A trek in JAWAI gives great perspectives of the area and an appreciation of the terrain, the communities that live here and a chance to pick out and explore the hills which never fail to fascinate.
This week we take you through a series of visuals from the monsoon which is slowly beginning it’s retreat. We bring you some images from both Ranthambhore and Jawai, of the landscapes and it’s denizens in both these wildernesses, while the famous Indian monsoon delivers it’s bounties to their doorsteps.
Valmik Thapar is one of India’s foremost authorities on wildlife and environment matters and amongst the most respected experts on tigers in the world. A prolific author, Valmik has written, edited and compiled more than 30 books over a career spanning four decades, as an advocate for conservation and a voice for environmental causes throughout India. He has also been a member of critical government committees on environmental issues over this long period.
“We simply need that wild country available to us, even if we never do more than drive to its edge and look in. For it can be a means of reassuring ourselves of our sanity as creatures, a part of the geography of hope.”
– Wallace Stegner, 1980
JAWAI is located in the wilderness of the ancient Aravalli Hills. Within these hills lies a semi-pastoral agrarian settlement with wild leopards and an untouched historic culture. Nature is a part of us and we are at one with nature, we are not separate identities. This is what makes JAWAI special. For centuries humans and animals have shared these hills in harmony. Spirituality and culture have been associated with this harmony. People who live with wildlife, shape the future of conservation in the country. At JAWAI, we look into this traditional model of animal-human coexistence. We aim at sharing this relationship as a model for other such wildernesses across the world and with those who visit us.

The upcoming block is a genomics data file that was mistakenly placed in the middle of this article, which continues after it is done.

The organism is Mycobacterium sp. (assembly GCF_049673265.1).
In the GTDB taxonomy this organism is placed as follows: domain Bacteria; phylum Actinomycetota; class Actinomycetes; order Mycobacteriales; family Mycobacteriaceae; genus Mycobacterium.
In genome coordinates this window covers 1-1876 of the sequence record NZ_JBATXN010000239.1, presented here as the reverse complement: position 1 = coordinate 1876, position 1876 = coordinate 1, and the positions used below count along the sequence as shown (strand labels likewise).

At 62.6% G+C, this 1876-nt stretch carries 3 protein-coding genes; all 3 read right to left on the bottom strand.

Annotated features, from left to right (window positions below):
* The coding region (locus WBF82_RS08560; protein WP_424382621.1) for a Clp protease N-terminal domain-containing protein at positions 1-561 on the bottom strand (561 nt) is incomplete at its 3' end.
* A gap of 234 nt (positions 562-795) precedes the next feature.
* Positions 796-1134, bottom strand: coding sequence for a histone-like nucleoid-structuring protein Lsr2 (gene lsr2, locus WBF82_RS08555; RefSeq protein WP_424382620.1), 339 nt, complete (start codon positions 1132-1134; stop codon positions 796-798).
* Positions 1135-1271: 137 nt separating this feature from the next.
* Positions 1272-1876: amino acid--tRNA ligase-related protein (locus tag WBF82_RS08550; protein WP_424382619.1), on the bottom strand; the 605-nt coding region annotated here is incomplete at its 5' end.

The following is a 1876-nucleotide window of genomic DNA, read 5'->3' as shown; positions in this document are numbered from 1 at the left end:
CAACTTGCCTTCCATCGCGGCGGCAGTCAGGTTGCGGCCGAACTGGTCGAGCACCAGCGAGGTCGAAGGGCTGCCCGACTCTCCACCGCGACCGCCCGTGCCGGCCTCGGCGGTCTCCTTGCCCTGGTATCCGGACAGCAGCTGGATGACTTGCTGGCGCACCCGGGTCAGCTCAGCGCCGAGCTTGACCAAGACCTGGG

“To other countries, I may go as a tourist, but to India, I come as a pilgrim”. Martin Luther King Jr.
The JAWAI region in known for its religion, spirituality and temples. Each village has numerous temples and most of the hills have spiritual caves and shrines. A lot of these temples are devoted to Lord Shiva. In fact, one of the main god’s worshipped in the area is Lord Shiva.
Anjali and Jaisal Singh hosted a celebration to mark the Varty family’s visit to India and Ranthambhore. The occasion honoured Londolozi’s pioneering tradition of wildlife restoration and their deep commitment to eco-tourism practises and was attended by a wide spectrum of India’s own conservation community. Read More An Evening to Remember – The Londolozi Family at SUJAN
Tigers are not the only species of cat, which call Sher Bagh and Ranthambhore National Park home. On my second night at Sher Bagh I was awoken by a scuttling sound outside. Not sure what it was, and still in the midst of an unfinished dream, I turned back over and fell asleep. Next morning, whilst on our way for game drive, we did some very simple investigative work in an attempt to recreate the events from the previous night. Read More Leopard on My Doorstep
I have been in the area around Sher Bagh for the last 4 days. 25 years ago this area had not a blade of grass and was an arid and degraded patch of land, now, it is an oasis of wildlife. Read More Ranthambhore Revisited